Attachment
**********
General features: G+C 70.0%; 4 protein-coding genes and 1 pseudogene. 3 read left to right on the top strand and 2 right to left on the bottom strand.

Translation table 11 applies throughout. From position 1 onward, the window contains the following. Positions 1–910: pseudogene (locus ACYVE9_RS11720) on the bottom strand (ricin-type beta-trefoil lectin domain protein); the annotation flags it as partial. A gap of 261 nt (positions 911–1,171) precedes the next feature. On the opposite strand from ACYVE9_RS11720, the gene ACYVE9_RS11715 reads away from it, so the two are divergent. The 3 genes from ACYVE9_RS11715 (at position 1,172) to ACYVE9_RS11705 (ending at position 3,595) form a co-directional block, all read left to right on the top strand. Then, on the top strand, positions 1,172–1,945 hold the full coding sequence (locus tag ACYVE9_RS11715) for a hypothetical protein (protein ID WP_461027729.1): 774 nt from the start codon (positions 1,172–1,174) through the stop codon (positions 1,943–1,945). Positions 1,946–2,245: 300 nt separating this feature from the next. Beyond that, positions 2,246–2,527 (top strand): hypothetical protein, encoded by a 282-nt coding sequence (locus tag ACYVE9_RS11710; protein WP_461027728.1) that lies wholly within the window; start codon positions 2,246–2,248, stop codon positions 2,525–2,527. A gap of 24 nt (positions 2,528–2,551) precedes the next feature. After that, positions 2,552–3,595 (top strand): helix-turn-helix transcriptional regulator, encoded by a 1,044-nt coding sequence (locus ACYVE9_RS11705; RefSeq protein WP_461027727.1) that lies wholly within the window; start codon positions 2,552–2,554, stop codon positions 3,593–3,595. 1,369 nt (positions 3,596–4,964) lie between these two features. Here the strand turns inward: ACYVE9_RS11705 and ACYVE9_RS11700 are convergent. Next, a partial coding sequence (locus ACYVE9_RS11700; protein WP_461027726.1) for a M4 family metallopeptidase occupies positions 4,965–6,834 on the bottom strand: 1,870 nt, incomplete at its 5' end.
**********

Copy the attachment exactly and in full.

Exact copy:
General features: G+C 70.0%; 4 protein-coding genes and 1 pseudogene. 3 read left to right on the top strand and 2 right to left on the bottom strand.

Translation table 11 applies throughout. From position 1 onward, the window contains the following. Positions 1–910: pseudogene (locus ACYVE9_RS11720) on the bottom strand (ricin-type beta-trefoil lectin domain protein); the annotation flags it as partial. A gap of 261 nt (positions 911–1,171) precedes the next feature. On the opposite strand from ACYVE9_RS11720, the gene ACYVE9_RS11715 reads away from it, so the two are divergent. The 3 genes from ACYVE9_RS11715 (at position 1,172) to ACYVE9_RS11705 (ending at position 3,595) form a co-directional block, all read left to right on the top strand. Then, on the top strand, positions 1,172–1,945 hold the full coding sequence (locus tag ACYVE9_RS11715) for a hypothetical protein (protein ID WP_461027729.1): 774 nt from the start codon (positions 1,172–1,174) through the stop codon (positions 1,943–1,945). Positions 1,946–2,245: 300 nt separating this feature from the next. Beyond that, positions 2,246–2,527 (top strand): hypothetical protein, encoded by a 282-nt coding sequence (locus tag ACYVE9_RS11710; protein WP_461027728.1) that lies wholly within the window; start codon positions 2,246–2,248, stop codon positions 2,525–2,527. A gap of 24 nt (positions 2,528–2,551) precedes the next feature. After that, positions 2,552–3,595 (top strand): helix-turn-helix transcriptional regulator, encoded by a 1,044-nt coding sequence (locus ACYVE9_RS11705; RefSeq protein WP_461027727.1) that lies wholly within the window; start codon positions 2,552–2,554, stop codon positions 3,593–3,595. 1,369 nt (positions 3,596–4,964) lie between these two features. Here the strand turns inward: ACYVE9_RS11705 and ACYVE9_RS11700 are convergent. Next, a partial coding sequence (locus ACYVE9_RS11700; protein WP_461027726.1) for a M4 family metallopeptidase occupies positions 4,965–6,834 on the bottom strand: 1,870 nt, incomplete at its 5' end.